Washington, D.C. –Today, on the National Day of Remembrance for U.S. Indian Boarding Schools, U.S. Senator Catherine Cortez Masto (D-Nev.) joined bipartisan legislation, The Truth and Healing Commission on Indian Boarding School Policies in the United States Act, to establish a formal commission to investigate, document, and acknowledge past injustices of the federal government’s Indian Boarding School Policies. This includes attempts to terminate Native cultures, religions, and languages; assimilation practices; and human rights violations. The commission would also develop recommendations for Congress to aid in healing of the historical and intergenerational trauma passed down in Native families and communities and provide a forum for victims to speak about personal experiences tied to these human rights violations.
“We must continue to honor the Indigenous children and communities forever changed by the U.S.’s draconian Indian boarding school policies,” said Senator Cortez Masto. “I’m proud to stand with my colleagues on this bill that would allow us to work together with Nevada’s Stewart Indian School and Native organizations across the country to help address this tragic chapter in U.S. history.”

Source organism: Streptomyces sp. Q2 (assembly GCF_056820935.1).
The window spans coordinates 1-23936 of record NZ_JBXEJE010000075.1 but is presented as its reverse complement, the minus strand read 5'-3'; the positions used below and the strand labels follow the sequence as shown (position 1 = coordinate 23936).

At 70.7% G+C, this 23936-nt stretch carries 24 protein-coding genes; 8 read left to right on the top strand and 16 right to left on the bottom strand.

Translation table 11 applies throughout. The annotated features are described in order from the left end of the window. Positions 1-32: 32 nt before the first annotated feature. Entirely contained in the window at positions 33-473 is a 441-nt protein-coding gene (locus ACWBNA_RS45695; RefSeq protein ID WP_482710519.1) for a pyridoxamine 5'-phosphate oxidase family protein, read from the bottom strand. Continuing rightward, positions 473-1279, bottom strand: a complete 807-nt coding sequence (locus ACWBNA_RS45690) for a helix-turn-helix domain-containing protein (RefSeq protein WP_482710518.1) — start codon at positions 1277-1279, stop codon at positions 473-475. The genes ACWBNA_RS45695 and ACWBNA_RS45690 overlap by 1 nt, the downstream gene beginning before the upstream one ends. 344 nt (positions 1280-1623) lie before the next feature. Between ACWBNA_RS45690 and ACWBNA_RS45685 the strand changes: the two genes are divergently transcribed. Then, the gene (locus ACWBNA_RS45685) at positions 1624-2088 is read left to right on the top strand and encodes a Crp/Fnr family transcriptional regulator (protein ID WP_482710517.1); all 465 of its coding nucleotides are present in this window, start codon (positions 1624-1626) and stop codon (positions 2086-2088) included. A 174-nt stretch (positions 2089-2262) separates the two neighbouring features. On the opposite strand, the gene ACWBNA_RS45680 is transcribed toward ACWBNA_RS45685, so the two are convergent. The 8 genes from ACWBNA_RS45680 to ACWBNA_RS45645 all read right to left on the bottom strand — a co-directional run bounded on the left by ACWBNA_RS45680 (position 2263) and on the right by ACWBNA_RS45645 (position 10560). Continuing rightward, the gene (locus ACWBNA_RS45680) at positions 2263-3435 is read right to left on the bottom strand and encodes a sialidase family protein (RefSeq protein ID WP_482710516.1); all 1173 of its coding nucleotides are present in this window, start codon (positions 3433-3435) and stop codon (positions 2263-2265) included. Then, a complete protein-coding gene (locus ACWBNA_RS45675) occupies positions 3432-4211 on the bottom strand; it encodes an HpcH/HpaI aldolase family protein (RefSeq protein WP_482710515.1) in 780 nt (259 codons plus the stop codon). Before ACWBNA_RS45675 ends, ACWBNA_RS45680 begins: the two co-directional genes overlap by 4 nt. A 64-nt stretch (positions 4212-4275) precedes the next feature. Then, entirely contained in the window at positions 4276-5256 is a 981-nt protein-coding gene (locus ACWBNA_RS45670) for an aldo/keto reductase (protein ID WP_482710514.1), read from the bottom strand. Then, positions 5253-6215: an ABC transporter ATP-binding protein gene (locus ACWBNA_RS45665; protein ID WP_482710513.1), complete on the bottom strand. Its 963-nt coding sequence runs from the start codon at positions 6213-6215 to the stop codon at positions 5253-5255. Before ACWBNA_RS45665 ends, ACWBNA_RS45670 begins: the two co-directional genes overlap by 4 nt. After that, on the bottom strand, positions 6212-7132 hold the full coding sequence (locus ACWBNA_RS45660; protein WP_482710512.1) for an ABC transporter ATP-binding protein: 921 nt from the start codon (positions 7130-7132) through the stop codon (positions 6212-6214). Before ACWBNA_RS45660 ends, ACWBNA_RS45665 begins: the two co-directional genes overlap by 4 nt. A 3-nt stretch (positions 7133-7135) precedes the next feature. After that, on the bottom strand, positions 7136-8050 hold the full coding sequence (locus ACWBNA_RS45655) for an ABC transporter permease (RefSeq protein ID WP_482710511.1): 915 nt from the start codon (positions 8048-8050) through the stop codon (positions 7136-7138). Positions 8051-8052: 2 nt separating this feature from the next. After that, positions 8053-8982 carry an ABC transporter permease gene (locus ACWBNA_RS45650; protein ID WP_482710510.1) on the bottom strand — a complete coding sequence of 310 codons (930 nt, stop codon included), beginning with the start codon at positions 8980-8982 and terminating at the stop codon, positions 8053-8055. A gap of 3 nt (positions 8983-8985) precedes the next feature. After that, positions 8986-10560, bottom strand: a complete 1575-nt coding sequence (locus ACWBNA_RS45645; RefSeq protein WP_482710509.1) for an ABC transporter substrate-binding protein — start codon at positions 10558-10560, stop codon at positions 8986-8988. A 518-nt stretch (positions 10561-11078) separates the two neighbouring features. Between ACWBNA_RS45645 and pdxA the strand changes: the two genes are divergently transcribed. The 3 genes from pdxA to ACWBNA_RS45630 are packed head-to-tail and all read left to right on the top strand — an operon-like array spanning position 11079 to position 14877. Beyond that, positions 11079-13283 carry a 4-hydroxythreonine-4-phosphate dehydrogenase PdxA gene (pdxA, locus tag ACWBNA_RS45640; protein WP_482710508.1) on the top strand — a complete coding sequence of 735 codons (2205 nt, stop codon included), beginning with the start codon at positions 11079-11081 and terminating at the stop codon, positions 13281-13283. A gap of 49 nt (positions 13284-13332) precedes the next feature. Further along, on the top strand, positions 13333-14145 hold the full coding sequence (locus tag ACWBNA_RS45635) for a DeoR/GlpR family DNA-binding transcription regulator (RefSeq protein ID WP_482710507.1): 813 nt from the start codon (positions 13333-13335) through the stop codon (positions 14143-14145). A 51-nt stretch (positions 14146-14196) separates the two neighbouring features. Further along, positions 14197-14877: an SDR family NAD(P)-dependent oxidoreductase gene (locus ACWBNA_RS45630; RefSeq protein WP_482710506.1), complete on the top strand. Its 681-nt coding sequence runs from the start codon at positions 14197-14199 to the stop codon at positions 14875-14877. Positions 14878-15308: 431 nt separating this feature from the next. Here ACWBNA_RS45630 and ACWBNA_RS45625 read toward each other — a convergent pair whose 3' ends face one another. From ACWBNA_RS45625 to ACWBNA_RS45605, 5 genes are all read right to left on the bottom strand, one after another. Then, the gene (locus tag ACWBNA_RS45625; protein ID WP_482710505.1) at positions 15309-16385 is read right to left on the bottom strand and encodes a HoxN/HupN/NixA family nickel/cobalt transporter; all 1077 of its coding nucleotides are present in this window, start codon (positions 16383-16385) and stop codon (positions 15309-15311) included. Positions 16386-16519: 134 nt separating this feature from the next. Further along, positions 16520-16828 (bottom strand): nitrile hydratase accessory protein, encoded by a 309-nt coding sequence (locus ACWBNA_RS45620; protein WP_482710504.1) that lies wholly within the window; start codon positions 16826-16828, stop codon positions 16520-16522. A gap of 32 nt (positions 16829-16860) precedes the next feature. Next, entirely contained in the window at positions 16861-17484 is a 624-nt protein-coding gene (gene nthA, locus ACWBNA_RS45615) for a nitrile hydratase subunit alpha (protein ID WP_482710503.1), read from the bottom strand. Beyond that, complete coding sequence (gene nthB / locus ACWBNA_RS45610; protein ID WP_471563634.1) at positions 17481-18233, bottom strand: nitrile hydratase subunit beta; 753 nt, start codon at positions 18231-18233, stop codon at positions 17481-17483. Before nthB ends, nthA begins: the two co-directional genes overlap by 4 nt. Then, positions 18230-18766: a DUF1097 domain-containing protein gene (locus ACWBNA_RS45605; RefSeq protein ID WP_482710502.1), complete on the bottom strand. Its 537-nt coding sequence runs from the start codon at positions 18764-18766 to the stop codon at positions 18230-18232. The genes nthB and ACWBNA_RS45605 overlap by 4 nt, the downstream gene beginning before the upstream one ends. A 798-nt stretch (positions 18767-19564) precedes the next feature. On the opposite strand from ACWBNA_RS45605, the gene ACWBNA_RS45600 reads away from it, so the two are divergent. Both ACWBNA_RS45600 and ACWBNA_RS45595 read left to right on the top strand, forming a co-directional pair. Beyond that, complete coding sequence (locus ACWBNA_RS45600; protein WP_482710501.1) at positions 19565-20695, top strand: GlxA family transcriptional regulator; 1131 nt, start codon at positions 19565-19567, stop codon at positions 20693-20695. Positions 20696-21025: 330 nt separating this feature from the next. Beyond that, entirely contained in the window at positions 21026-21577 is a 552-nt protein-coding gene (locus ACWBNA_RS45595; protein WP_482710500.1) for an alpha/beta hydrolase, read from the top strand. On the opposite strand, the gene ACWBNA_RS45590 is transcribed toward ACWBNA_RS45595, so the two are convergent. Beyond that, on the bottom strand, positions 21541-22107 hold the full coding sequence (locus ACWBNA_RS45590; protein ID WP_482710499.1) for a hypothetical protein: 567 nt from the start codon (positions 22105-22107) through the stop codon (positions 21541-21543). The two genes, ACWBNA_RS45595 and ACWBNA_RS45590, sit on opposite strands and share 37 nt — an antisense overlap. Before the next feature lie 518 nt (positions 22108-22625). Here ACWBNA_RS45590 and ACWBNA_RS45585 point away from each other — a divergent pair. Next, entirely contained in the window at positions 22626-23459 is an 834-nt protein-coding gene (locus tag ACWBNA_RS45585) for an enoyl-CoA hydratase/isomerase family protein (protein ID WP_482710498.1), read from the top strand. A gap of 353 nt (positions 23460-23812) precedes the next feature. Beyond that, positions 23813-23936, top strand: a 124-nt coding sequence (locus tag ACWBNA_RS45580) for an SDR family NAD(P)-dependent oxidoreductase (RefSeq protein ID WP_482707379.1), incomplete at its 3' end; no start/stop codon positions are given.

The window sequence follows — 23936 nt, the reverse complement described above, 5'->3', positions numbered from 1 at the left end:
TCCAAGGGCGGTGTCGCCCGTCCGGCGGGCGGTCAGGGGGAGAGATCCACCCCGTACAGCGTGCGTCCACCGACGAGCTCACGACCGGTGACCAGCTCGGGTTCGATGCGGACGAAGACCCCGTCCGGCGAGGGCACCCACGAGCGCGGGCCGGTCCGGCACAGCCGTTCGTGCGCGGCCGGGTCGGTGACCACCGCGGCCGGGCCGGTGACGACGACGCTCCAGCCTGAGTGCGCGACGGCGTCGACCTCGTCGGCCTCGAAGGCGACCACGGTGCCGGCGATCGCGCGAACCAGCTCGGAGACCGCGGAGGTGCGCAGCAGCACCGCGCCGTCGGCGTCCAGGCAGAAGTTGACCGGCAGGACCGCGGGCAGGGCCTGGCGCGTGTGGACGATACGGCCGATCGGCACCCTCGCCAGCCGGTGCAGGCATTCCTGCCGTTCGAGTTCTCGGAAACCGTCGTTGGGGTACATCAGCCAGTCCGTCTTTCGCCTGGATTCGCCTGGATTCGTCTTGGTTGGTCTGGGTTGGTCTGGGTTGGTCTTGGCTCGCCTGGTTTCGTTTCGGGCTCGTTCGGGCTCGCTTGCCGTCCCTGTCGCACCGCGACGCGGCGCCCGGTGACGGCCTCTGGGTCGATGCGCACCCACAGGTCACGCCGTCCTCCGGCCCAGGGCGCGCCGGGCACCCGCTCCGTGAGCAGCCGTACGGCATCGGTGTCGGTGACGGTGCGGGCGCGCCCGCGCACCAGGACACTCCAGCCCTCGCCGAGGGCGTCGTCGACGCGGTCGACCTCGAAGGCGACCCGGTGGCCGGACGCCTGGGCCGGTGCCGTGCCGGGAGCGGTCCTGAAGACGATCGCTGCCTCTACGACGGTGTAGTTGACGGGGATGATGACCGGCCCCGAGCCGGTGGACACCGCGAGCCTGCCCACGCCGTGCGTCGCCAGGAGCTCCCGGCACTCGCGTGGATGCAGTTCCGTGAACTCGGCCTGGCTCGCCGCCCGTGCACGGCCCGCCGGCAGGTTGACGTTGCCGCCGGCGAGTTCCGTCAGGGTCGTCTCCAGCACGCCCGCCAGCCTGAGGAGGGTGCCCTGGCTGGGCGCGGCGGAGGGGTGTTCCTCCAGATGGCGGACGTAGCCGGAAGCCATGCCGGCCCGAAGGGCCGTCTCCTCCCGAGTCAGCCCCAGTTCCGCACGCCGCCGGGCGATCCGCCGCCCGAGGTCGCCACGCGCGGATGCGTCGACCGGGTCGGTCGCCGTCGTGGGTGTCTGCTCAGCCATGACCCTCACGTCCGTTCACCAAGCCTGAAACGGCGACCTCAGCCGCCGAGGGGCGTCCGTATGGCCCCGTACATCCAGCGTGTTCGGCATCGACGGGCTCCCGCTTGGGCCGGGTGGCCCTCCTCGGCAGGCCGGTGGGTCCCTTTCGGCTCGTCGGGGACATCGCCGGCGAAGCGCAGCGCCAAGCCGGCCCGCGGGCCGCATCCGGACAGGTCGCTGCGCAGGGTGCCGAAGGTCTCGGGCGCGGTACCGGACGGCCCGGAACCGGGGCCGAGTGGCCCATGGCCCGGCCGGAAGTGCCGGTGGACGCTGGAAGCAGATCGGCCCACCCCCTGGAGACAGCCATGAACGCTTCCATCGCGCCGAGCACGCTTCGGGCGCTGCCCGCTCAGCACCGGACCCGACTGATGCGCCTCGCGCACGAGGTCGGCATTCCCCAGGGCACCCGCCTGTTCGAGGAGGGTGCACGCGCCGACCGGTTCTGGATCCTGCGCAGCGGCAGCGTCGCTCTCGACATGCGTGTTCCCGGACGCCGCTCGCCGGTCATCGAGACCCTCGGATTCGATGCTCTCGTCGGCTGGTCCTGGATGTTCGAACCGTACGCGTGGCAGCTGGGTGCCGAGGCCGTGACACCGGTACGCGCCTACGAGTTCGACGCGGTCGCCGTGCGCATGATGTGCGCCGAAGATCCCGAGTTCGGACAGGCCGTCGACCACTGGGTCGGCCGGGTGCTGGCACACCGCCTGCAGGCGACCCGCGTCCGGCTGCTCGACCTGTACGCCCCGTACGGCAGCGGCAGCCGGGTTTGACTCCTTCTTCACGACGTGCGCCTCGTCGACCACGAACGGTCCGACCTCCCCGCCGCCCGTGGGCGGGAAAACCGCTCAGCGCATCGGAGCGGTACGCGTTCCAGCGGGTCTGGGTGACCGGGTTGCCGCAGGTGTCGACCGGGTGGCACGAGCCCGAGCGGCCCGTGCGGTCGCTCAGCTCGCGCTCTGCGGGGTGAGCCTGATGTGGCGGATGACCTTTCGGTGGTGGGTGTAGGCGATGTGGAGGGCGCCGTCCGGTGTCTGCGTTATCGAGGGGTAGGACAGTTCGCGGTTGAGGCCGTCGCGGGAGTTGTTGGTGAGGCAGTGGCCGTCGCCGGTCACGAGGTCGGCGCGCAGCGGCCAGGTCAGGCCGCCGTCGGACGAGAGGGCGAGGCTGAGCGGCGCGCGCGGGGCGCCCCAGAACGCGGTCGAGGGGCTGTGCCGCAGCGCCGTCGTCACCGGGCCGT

The Indian Boarding School Policies were implemented by the federal government to strip American Indian and Alaska Native (AI/AN) children of their Indigenous identities, beliefs, and languages by forcibly removing children from their tribal lands and families. According to NABS, it is estimated that by 1926, nearly 83 percent of AI/AN children, as young as 3 years old, were enrolled in one of at least 367 currently known Indian boarding schools across 30 states, including the Steward Indian School in Nevada. The full effects of the Indian Boarding School Policies have never been appropriately addressed, resulting in long-standing historical and intergenerational trauma, cycles of violence and abuse, disappearance, premature deaths, and additional undocumented psychological trauma. The Truth and Healing Commission on Indian Boarding School Policies in the United States Act is an attempt to address this disgraceful chapter in history and begin healing for Native communities.
This bill will build on steps that Secretary of the Interior Deb Haaland has taken to address this need. On June 22, 2021, Secretary Haaland announced that the Interior would conduct an initial investigation of the Indian boarding school policies and their consequences, marking the start of the federal government’s reckoning with this painful legacy. This morning, the Department of the Interior announced that the Department will begin tribal consultations on this Federal Indian Boarding School Initiative.
The legislation is led by Senator Elizabeth Warren (D-Mass.) and the Co-Chairs of the Congressional Native American Caucus, Congresswoman Sharice Davids (D-Kan.) and Congressman Tom Cole (R-Okla.).